Saturday and Sunday were Tests and Standards. This class is definitely not for beginners. It’s for people who’ve already had training and know how to run their guns fast and accurate get even better. Most of the shooters in this one were really experienced, and included a few who were already top tier shooters.
John Johnston was the lead on T&S, and he’s a very good instructor and one hell of a shooter. (a few of the drills, when he told us what a good time on them was, I thought to myself, “no fucking way is anybody shooting that clean in X seconds” and then he’d just do it cold on demand to demonstrate.
I learned a LOT in this class. T&S is odd in that it’s the most single student with the instructor, one on one, coaching time I’ve ever seen in a pistol class. But because of that you also end up with stretches of downtime while the instructors are coaching someone else. However, I got a ton out of listening to them coach others, because even if they were working on an issue I didn’t have, it was still something I could pass on to help people I shoot with.
Only a few of the writer contingent shot the advanced class. The three of us were all experienced shooters from a variety of backgrounds, and are the kind of guys who normally would be going for top gun in most regular classes. Here? Oh hell no. I’m not used to being on the low side of the bell curve in a pistol class, but this group was abnormal. Probably over half of them were firearms instructors themselves, taking T&S (often for the 2nd or 3rd time) so they could keep honing their own skills and picking up things to pass onto their students.
A note on that, one bad thing about a lot of firearms training is that if you are one of the best shooters there, the instructor will look at you and your target, say “good, keep doing that” and then ignore you while they go spend time with the rando they are worried is going to do something stupid. That isn’t how T&S is at all.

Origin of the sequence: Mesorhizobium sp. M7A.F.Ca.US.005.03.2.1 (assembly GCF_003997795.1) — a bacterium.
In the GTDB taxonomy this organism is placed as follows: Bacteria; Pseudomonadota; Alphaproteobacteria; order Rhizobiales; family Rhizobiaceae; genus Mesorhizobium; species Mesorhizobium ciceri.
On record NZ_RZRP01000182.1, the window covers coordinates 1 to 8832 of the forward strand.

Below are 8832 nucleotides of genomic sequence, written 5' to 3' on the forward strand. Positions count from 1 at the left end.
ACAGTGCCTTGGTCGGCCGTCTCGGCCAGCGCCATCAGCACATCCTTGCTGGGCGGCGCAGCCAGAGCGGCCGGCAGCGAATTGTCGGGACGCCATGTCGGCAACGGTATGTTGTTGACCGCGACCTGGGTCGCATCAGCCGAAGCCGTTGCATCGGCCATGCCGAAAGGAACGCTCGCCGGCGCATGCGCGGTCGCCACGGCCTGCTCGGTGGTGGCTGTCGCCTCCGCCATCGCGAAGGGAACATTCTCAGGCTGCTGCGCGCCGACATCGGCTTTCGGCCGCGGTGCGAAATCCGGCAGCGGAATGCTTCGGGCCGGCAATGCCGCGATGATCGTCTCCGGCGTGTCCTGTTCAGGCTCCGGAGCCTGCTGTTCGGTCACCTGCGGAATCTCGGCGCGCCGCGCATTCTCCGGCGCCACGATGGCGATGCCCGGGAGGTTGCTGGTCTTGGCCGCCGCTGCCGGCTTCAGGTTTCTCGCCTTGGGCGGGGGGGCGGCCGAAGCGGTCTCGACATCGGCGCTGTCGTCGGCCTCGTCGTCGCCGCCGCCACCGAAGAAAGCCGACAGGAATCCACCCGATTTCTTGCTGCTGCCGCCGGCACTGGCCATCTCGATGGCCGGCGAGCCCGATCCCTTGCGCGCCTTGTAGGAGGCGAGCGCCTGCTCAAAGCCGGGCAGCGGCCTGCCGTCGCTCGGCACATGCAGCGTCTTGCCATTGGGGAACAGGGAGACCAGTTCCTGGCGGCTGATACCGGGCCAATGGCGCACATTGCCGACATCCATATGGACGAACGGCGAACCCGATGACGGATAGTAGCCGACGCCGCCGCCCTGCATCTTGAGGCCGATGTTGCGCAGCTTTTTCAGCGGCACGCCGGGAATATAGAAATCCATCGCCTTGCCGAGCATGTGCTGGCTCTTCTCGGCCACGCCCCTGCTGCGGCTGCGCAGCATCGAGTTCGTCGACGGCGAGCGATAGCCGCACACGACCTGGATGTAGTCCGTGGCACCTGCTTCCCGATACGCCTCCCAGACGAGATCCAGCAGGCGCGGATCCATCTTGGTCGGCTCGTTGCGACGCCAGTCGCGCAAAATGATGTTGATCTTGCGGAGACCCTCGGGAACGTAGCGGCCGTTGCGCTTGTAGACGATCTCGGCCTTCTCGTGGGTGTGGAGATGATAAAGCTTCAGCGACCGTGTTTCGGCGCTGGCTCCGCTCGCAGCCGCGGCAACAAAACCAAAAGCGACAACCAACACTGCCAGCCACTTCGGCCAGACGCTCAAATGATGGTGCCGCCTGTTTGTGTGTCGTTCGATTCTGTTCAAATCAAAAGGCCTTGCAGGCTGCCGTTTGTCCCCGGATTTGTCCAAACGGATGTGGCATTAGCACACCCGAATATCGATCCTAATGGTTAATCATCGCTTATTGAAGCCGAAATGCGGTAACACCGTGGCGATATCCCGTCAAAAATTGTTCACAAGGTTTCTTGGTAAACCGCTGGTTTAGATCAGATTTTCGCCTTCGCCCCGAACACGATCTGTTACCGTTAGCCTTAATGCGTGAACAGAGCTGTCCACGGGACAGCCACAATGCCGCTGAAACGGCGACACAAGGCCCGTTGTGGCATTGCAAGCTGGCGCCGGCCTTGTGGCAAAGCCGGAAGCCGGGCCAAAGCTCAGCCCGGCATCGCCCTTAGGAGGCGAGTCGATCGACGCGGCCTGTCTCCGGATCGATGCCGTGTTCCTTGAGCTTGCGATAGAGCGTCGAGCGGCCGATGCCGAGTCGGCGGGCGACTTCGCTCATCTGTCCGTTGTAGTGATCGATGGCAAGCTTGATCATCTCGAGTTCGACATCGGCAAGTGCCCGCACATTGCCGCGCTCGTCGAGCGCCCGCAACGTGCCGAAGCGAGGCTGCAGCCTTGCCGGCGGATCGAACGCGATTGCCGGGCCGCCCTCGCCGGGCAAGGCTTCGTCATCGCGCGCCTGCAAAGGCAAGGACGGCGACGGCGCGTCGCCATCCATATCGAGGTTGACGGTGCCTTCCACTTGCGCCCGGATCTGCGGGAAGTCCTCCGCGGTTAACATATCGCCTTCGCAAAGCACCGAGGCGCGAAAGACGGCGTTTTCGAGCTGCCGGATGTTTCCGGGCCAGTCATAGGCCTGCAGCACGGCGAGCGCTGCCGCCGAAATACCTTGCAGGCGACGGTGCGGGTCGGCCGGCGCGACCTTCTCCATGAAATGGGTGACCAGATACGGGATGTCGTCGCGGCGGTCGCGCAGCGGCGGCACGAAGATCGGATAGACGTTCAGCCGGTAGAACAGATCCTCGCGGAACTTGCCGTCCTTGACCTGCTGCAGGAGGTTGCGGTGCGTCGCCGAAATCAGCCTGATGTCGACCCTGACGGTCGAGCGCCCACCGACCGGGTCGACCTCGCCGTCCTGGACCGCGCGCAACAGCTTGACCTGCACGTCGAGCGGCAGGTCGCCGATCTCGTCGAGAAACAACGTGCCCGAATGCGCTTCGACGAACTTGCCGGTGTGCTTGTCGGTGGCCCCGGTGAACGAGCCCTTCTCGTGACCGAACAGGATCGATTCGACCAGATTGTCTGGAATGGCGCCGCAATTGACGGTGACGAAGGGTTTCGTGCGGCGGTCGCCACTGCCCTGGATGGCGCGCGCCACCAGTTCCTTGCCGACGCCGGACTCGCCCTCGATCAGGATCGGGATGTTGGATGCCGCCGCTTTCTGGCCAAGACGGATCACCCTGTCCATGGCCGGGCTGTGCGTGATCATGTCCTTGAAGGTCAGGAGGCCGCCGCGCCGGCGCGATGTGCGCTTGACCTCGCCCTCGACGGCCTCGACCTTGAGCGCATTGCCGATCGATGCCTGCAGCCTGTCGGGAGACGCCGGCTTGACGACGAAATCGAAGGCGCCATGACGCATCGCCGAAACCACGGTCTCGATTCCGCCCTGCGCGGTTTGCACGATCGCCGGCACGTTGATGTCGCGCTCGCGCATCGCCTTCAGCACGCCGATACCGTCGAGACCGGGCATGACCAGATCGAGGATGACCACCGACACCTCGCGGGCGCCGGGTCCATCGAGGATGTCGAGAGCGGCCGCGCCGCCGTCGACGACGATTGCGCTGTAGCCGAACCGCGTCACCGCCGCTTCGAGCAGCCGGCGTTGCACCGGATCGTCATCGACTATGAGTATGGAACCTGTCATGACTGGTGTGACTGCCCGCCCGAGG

I don’t want to give away too much about the scored drills you do in T&S, but they are fucking difficult. 😀
On a personal note, there was two ways I could have looked at these classes. I could have run the same gun and gear that I always do in a vain attempt to look good. Or, since I had access to people who know their shit, I could check my ego, and try a bunch of new things to broaden my horizons while I had experts there to help me find out if those things work for me or not. So I switched from my regular IWB to AIWB, irons to MRDS, single action to double action, and I changed the position of my spare mags. Which is stacking a lot of stuff. (I have a goal to avoid fuddery in my old age!)
However, as a testament to how good these guys are, during the personal coaching they got me from an abysmal draw to first shot time using all that new stuff, to about the same as what I can do on demand using the gear I’ve been using for over 20 years, in only 3 days, with a few draws that were close to my best times ever from back when I was competing regularly (only concealed instead of a gamer rig!) Which is pretty damned impressive, considering they were correcting all sorts of crap that I didn’t even realize I was doing.
For lunches we ate at my house (because Bridget will be damned if anyone goes hungry on Yard Moose Mountain), and on Sunday night I ran a 17 person Savage Worlds role playing game, which by some friggin’ miracle, actually turned out super fun. But that’s a different blog post.